Netflix forced to remove scenes from Squid Game as real phone numbers were used

Squid Game is the latest Netflix drama series taking the world by storm, but the streaming service has been forced to remove some scenes from the show.

The South Korean show is set to become one of the most popular Netflix series ever, thanks to the nostalgia that it provides throughout, and the gory survival theme too.

Netflix has had to delete several scenes from the show after some of the shots accidentally revealed a real person's phone number on screen – which led to a flurry of phone calls.

In a rookie mistake, some of the scenes include shots where phone number is visible on a business card.

Most films and TV shows use fake numbers within their productions, but the makers of Squid Game accidentally used a real one.

The number happened to belong to a Korean man who found himself receiving thousands upon thousands of calls every day.

Squid Game has sky-rocketed to popularity, with fans obsessed with the show, binge-watching it in their masses.

It sees over 400 participants take on children's games for a chance at a large cash prize.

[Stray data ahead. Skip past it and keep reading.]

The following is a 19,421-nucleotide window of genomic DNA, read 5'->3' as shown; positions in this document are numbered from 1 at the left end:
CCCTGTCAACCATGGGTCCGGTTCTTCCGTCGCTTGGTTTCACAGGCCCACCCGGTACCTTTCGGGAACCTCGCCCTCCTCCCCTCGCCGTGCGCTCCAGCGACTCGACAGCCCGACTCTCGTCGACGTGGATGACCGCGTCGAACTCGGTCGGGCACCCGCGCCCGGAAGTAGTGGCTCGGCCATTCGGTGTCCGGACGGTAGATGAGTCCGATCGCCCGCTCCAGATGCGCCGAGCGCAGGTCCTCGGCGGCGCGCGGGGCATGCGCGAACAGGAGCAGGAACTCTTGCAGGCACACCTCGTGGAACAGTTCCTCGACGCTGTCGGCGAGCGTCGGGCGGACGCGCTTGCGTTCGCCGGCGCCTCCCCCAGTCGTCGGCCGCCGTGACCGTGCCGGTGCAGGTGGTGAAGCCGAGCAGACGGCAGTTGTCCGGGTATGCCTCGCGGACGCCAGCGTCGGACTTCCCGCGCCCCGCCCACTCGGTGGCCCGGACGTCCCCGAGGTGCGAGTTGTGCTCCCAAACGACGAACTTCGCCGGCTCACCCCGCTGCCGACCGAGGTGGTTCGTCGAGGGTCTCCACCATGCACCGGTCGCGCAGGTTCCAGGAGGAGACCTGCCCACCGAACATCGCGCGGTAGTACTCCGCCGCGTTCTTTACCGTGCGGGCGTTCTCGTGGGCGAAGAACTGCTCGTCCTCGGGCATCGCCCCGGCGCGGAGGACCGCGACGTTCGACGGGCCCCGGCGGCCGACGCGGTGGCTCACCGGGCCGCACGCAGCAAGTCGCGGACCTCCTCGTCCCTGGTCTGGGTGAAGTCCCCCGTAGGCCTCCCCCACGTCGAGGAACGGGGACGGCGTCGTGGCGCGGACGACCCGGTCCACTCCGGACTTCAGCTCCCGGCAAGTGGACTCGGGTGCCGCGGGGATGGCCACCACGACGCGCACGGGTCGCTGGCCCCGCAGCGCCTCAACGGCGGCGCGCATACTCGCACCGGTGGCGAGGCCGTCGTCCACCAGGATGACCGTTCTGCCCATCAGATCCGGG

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The players are kept under watch at all times by masked guards in pink suits, with the games overseen by the Front Man. T

Players soon discover that losing in these games results in their death, though each death adds ₩100 million (around £61,911) to the grand prize.

The programme is a survival drama that has plenty of physical and psychological twists throughout.

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Incredibly popular among Netflix users, there has been a little bit of controversy though.

According to Reuters, a South Korean internet service provider, SK Broadband, is suing Netflix over increased traffic because of the popularity of the show.

SK Broadband also claim that traffic thanks to Netflix is 24 times what it was since 2018.

It's now processing 1.2 trillion bits of data per second as of September – the same month that Squid Game was released on the September 17.

SKY Broadband is asking Netflix to pay for back-dated usage fees.

For 2020 alone, it is estimated this could be in the region of 27.2 billion won (£17 million).

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